Is the brilliant (mad?) scientist, Dr. Annick Swenson, seemingly lost in the jungle without even a telephone, the true heroine? Or is she the villain? Whatever, Dr. Swenson understands the hard truth, when it finally slaps her in the face.
I don’t know another story to match this,” says she.
Correct. There is no story to match this, at least not since Homer. Or maybe Adam and Eve. Forgive my hyperbole.
The icy Dr. Swenson inspires unwavering loyalty, admiration, and fear. She’s a central character here, but not THE central character.
The central character is our overeducated and slightly naive heroine, Dr. Singh. All the leading characters seem to be doctors, if you don’t count the endearing little boy, named Easter, who happens to be deaf.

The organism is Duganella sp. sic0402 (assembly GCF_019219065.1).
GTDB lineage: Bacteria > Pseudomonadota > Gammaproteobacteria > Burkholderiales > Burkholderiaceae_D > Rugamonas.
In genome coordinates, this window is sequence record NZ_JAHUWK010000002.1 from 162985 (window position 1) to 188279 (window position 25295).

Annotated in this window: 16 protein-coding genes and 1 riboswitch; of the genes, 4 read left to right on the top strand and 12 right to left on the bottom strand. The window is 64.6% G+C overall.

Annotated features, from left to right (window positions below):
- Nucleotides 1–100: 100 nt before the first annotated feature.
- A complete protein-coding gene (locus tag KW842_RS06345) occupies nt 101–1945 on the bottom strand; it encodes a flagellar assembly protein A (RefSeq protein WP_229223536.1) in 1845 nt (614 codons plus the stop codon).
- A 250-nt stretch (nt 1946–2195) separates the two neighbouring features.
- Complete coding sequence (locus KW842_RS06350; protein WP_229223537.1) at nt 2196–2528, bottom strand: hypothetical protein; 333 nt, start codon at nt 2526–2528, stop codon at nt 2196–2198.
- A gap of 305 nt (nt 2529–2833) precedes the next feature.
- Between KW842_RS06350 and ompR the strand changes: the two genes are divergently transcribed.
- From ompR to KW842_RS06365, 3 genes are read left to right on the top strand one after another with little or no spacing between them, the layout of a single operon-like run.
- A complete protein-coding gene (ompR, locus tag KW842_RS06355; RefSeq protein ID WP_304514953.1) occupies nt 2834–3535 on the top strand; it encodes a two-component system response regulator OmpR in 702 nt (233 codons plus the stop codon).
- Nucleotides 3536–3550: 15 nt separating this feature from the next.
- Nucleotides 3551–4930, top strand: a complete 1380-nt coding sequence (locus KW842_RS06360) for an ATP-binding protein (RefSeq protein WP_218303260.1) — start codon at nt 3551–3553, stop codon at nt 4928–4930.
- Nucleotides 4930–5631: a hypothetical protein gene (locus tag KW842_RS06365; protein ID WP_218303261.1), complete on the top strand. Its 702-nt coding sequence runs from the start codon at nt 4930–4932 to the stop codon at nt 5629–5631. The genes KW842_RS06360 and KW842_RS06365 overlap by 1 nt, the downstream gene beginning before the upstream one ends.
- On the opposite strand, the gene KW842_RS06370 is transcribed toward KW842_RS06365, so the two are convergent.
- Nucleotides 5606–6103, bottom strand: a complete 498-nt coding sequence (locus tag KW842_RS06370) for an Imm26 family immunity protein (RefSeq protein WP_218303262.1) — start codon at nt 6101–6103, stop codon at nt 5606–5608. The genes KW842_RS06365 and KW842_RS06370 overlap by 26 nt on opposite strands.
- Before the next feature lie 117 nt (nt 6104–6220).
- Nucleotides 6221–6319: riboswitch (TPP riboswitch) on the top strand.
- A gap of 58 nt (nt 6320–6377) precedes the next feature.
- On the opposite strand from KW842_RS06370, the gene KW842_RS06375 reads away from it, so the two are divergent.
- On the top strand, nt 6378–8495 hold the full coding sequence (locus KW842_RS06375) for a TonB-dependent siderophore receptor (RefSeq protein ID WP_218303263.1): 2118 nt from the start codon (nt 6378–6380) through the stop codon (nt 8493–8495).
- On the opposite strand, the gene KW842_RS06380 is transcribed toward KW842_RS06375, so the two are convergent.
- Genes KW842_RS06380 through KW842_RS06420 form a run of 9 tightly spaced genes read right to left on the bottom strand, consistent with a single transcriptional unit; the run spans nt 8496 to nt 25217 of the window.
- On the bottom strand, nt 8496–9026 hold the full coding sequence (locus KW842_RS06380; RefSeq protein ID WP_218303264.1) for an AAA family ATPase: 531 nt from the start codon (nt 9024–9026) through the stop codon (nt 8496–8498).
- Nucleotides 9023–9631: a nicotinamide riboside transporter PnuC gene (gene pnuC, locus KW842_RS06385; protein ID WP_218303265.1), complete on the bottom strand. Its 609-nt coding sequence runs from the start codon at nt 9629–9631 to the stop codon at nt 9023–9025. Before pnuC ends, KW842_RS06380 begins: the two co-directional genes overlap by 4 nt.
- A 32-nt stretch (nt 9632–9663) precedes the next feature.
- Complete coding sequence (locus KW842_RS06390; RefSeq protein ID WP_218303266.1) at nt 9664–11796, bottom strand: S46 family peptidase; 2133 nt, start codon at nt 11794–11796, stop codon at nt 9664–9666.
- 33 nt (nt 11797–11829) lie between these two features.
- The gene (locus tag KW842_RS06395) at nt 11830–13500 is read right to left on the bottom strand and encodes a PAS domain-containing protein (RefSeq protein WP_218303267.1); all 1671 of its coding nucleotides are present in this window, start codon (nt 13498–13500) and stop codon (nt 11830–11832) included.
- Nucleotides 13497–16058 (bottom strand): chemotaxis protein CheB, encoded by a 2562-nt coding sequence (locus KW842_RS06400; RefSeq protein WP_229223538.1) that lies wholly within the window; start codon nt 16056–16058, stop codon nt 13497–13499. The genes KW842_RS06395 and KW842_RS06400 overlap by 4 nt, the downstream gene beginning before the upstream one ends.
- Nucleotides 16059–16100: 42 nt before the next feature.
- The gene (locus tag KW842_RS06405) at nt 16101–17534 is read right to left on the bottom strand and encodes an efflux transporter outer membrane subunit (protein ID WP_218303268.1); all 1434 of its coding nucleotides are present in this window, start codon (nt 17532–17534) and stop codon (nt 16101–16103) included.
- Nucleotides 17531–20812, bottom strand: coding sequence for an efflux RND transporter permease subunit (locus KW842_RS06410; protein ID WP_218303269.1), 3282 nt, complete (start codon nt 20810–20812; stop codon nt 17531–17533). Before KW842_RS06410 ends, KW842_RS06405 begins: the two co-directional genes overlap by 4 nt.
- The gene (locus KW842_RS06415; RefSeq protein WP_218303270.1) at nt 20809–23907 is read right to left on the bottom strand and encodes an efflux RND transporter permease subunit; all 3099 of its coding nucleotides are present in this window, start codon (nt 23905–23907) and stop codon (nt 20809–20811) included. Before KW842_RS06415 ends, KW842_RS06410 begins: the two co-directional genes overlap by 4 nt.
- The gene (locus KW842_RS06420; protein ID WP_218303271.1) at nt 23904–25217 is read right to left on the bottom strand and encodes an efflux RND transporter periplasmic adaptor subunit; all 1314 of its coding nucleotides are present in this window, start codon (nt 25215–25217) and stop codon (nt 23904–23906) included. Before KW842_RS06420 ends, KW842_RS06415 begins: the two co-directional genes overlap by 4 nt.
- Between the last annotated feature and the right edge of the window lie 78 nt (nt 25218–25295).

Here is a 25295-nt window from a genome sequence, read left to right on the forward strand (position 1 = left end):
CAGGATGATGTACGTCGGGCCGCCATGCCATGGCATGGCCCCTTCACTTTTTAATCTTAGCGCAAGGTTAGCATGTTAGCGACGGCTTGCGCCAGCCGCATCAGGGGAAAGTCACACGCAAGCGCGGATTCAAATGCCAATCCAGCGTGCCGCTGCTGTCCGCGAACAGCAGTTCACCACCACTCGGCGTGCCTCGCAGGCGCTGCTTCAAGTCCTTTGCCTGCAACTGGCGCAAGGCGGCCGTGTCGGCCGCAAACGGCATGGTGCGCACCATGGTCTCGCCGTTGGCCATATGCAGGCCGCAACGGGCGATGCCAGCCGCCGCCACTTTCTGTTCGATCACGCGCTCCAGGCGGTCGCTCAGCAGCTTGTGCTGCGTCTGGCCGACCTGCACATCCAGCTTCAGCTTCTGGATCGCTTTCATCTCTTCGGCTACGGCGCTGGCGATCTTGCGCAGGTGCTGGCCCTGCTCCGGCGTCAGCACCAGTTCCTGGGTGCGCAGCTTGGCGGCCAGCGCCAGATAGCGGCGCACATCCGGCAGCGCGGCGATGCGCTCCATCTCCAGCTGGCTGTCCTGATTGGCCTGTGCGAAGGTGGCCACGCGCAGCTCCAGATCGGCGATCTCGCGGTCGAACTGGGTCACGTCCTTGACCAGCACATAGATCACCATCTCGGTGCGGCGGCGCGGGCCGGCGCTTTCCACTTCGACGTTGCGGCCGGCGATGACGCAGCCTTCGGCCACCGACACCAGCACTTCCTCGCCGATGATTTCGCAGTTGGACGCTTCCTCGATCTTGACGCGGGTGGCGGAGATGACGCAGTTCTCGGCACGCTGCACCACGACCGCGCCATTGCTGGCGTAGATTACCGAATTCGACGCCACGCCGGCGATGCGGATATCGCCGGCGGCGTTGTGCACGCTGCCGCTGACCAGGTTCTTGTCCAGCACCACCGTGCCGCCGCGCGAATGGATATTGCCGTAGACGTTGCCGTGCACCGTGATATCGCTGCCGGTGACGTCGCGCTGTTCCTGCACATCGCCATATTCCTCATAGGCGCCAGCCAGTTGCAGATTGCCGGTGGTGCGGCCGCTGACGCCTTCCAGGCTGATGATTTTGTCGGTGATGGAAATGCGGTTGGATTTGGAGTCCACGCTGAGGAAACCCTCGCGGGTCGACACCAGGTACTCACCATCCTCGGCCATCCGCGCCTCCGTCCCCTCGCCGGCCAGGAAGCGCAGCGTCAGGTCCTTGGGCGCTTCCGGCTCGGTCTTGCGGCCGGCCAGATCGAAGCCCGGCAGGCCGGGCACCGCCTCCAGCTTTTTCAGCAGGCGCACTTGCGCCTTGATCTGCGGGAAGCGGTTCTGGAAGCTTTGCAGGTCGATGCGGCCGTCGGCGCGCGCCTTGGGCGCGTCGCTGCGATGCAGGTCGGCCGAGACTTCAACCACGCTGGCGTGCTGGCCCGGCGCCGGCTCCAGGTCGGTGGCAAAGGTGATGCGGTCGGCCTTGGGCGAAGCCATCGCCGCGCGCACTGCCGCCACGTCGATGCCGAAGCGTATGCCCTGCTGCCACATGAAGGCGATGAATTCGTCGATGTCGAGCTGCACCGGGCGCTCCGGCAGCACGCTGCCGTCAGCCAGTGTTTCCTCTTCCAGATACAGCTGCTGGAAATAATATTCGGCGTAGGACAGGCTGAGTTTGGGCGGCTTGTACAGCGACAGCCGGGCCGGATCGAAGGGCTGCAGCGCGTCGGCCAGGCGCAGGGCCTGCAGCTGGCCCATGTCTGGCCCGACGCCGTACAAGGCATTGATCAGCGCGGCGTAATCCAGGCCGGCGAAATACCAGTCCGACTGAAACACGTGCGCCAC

Marina Singh is a humble but daring protagonist. She wanders alone in a sweltering, alien city, braving deadly insects and malaria day and night. She travels by small boat down unknown tropical rivers, deep into the dense Amazon jungle.
Our heroine is fearful, but overcomes all fears. She battles a fire-breathing dragon. And slays it with a machete.
(Time out for truth in book reviewing: OK, it’s NOT a fire-breathing dragon. It’s ONLY a poison-spitting boa constrictor, powerful enough to squeeze the life out of a child, and possibly also devour a grown man. This snake is a creature of mythic proportions, a perfectly good stand-in for the archetypical dragon.)
Dr. Marina Singh performs life-and-death surgeries under primitive conditions. She ingests the bark of the tree of eternal fertility, but eschews the hallucinogenic blue mushrooms.
Most importantly, Marina discovers a great truth (I’m not giving it away!) and uncovers a great deception (read the book!).
After all these labors, Marina finds and rescues our original lost hero (Dr. Birdwatcher) and returns him home at last to his family in Minnesota, where it is now springtime.